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24 June 2019 / news

No demerger exemption on real estate transfer tax when issuing shares in a real estate company

When a real estate company is legally demerged, two taxable events for the levy of real estate transfer tax can be identified, namely, the transfer of property under universal title and the issuing of the shares by the acquiring entity.

Loyens & Loeff topics

The Gelderland District Court has ruled that the real estate transfer tax demerger exemption does not cover the issuing of shares.

Issue of law and interest

Depositary receipts have been issued for the shares in a real estate company with nine subsidiaries - also real estate companies. There are three depositary receipt holders. The real estate company was then legally demerged, whereby the assets were transferred to two newly incorporated private limited companies (B.V.) that also qualify as real estate companies. Two depositary receipt holders each received 50% of the shares in one of those newly incorporated companies. The question at issue is whether the demerger exemption from real estate transfer tax only relates to the acquisition of the subsidiaries by the newly incorporated company, or also relates to the acquisition of the shares in that company by the depository receipt holders.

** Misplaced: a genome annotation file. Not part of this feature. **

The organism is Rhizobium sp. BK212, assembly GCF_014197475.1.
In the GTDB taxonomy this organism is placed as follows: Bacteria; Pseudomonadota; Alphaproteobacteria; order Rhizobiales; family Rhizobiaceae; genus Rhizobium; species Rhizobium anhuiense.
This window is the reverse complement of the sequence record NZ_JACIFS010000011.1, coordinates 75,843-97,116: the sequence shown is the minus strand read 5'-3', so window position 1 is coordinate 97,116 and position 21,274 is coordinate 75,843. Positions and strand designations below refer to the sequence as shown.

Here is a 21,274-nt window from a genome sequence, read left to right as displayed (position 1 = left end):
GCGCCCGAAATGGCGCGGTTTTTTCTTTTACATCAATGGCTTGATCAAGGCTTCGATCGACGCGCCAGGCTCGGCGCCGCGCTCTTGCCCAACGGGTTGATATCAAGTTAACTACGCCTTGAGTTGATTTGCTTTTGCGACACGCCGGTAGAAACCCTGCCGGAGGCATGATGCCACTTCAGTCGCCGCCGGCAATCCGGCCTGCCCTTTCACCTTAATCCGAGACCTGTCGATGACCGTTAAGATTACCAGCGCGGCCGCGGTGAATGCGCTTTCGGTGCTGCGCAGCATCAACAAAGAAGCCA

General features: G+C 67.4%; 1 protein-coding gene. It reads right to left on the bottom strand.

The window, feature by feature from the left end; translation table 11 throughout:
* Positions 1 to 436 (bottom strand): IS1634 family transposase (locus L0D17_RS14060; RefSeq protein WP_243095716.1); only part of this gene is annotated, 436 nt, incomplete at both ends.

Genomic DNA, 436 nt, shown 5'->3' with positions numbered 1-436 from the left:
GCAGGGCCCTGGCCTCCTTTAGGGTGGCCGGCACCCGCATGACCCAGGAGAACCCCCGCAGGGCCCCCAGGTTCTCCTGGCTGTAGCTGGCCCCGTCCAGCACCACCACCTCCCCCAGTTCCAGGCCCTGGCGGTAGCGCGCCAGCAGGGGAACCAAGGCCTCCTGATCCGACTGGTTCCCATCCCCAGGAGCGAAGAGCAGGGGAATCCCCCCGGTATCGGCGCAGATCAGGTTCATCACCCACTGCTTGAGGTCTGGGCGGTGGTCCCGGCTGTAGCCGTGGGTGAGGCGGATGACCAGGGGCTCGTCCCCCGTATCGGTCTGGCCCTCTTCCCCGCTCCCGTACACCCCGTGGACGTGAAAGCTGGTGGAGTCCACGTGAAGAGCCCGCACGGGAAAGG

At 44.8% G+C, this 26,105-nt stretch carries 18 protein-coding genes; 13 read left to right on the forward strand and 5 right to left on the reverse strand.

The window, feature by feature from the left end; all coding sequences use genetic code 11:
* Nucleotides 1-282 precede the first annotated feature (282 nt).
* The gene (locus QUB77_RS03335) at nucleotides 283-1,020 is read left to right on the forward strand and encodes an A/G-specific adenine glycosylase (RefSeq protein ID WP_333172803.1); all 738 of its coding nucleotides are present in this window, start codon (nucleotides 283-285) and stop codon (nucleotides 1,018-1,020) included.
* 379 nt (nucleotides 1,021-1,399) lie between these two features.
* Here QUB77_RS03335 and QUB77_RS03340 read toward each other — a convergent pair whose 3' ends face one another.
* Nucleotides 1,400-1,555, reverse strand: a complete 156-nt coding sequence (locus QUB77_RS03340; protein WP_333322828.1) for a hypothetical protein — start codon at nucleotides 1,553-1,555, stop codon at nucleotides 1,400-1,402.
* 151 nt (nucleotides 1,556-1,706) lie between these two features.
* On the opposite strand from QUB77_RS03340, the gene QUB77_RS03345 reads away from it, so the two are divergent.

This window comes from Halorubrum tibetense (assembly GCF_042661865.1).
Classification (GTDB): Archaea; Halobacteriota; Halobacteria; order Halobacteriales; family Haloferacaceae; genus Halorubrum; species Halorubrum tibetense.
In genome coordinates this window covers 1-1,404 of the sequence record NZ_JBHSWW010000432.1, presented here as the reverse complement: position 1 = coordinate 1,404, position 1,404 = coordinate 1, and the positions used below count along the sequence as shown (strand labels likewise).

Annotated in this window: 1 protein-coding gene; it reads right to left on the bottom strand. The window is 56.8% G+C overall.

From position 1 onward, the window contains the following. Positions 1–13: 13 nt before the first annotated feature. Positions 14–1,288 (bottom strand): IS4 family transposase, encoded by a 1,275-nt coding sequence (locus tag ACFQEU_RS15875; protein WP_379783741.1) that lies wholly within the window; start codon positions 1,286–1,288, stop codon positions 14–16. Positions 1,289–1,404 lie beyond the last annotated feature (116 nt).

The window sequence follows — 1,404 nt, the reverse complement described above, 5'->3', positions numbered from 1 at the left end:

Judgment

The Gelderland District Court concurred with the inspector and ruled that the issuing of the shares by an acquiring entity, a real estate company, is subject to the levying of real estate transfer tax. The demerger exemption was introduced with regard to the transfer of assets from the demerging entity to the acquiring entity, and according to the District Court does not apply to the issuing of shares at the moment when that issuing is accompanied by an expansion of the tangible interest in the real estate.

Interest

The District Court has followed the policy of the state secretary. This interpretation of the demerger exemption, which is too limited in our view, substantially restricts the scope of application for the demerger exemption. This makes it harder for taxable entities to restructure without being subject to real estate transfer tax.

Contact

If you have any further questions on this issue or would like to receive more information, please contact Jérôme Germann, Jérôme Ariës or your trusted adviser at the Loyens & Loeff Real Estate Tax Team.​



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